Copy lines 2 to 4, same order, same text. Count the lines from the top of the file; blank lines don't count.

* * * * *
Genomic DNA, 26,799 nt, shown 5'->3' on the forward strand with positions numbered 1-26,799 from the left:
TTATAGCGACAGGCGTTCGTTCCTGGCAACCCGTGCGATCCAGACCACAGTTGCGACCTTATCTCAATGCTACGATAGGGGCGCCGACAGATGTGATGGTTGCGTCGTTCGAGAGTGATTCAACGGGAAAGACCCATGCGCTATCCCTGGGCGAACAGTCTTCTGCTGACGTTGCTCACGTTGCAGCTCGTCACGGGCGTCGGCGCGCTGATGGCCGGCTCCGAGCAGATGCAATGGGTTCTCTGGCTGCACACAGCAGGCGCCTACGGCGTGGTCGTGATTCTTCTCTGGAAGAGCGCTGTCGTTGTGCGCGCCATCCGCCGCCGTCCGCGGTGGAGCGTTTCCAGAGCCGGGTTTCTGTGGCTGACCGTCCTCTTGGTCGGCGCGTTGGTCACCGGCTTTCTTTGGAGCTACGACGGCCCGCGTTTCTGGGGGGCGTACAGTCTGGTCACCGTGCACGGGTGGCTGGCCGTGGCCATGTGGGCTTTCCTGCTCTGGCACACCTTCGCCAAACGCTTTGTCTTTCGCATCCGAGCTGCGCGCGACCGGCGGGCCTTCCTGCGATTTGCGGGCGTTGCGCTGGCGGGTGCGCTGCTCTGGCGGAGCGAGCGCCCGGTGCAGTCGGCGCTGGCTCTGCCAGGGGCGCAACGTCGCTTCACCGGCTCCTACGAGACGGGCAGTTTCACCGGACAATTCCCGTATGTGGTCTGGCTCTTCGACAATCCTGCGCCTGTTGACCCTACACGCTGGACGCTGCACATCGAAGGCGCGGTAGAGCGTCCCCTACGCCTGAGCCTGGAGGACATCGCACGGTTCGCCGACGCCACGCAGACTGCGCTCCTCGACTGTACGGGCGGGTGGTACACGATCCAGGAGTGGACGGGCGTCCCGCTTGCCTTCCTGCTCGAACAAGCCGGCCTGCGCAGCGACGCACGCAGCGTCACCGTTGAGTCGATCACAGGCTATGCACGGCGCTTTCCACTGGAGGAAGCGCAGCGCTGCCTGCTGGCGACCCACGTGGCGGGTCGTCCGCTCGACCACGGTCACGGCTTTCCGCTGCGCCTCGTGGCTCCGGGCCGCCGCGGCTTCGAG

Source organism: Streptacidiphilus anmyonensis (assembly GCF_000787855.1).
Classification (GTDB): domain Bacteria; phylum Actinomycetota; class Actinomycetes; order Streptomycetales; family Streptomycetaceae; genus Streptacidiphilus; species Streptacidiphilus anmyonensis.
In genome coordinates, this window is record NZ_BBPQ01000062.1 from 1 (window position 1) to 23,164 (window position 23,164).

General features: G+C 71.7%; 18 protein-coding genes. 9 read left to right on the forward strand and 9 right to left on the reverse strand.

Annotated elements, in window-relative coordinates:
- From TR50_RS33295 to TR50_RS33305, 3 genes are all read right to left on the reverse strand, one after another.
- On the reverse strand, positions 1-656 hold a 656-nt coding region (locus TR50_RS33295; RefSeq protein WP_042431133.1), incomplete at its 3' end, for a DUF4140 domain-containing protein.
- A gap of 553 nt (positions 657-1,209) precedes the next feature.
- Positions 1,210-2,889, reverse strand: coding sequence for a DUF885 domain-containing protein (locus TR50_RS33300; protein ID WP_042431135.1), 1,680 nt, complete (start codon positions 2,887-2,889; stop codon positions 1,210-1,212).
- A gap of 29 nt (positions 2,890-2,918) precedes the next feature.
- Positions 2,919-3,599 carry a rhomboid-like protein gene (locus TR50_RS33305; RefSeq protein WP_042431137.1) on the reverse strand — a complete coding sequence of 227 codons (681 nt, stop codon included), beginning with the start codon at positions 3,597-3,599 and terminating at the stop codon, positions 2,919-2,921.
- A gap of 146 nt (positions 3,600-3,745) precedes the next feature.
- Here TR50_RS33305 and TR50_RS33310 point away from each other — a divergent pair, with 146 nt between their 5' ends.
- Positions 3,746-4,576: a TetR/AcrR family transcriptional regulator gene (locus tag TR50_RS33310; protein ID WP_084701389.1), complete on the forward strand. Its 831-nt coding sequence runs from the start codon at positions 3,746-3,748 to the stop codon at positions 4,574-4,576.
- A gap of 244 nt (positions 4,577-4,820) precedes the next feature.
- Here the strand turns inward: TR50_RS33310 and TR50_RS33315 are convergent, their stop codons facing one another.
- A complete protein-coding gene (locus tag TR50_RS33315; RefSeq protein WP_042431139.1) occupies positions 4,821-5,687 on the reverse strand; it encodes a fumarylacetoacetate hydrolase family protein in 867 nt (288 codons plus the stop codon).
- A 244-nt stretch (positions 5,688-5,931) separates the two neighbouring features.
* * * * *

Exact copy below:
TTATAGCGACAGGCGTTCGTTCCTGGCAACCCGTGCGATCCAGACCACAGTTGCGACCTTATCTCAATGCTACGATAGGGGCGCCGACAGATGTGATGGTTGCGTCGTTCGAGAGTGATTCAACGGGAAAGACCCATGCGCTATCCCTGGGCGAACAGTCTTCTGCTGACGTTGCTCACGTTGCAGCTCGTCACGGGCGTCGGCGCGCTGATGGCCGGCTCCGAGCAGATGCAATGGGTTCTCTGGCTGCACACAGCAGGCGCCTACGGCGTGGTCGTGATTCTTCTCTGGAAGAGCGCTGTCGTTGTGCGCGCCATCCGCCGCCGTCCGCGGTGGAGCGTTTCCAGAGCCGGGTTTCTGTGGCTGACCGTCCTCTTGGTCGGCGCGTTGGTCACCGGCTTTCTTTGGAGCTACGACGGCCCGCGTTTCTGGGGGGCGTACAGTCTGGTCACCGTGCACGGGTGGCTGGCCGTGGCCATGTGGGCTTTCCTGCTCTGGCACACCTTCGCCAAACGCTTTGTCTTTCGCATCCGAGCTGCGCGCGACCGGCGGGCCTTCCTGCGATTTGCGGGCGTTGCGCTGGCGGGTGCGCTGCTCTGGCGGAGCGAGCGCCCGGTGCAGTCGGCGCTGGCTCTGCCAGGGGCGCAACGTCGCTTCACCGGCTCCTACGAGACGGGCAGTTTCACCGGACAATTCCCGTATGTGGTCTGGCTCTTCGACAATCCTGCGCCTGTTGACCCTACACGCTGGACGCTGCACATCGAAGGCGCGGTAGAGCGTCCCCTACGCCTGAGCCTGGAGGACATCGCACGGTTCGCCGACGCCACGCAGACTGCGCTCCTCGACTGTACGGGCGGGTGGTACACGATCCAGGAGTGGACGGGCGTCCCGCTTGCCTTCCTGCTCGAACAAGCCGGCCTGCGCAGCGACGCACGCAGCGTCACCGTTGAGTCGATCACAGGCTATGCACGGCGCTTTCCACTGGAGGAAGCGCAGCGCTGCCTGCTGGCGACCCACGTGGCGGGTCGTCCGCTCGACCACGGTCACGGCTTTCCGCTGCGCCTCGTGGCTCCGGGCCGCCGCGGCTTCGAG

Source organism: Streptacidiphilus anmyonensis (assembly GCF_000787855.1).
Classification (GTDB): domain Bacteria; phylum Actinomycetota; class Actinomycetes; order Streptomycetales; family Streptomycetaceae; genus Streptacidiphilus; species Streptacidiphilus anmyonensis.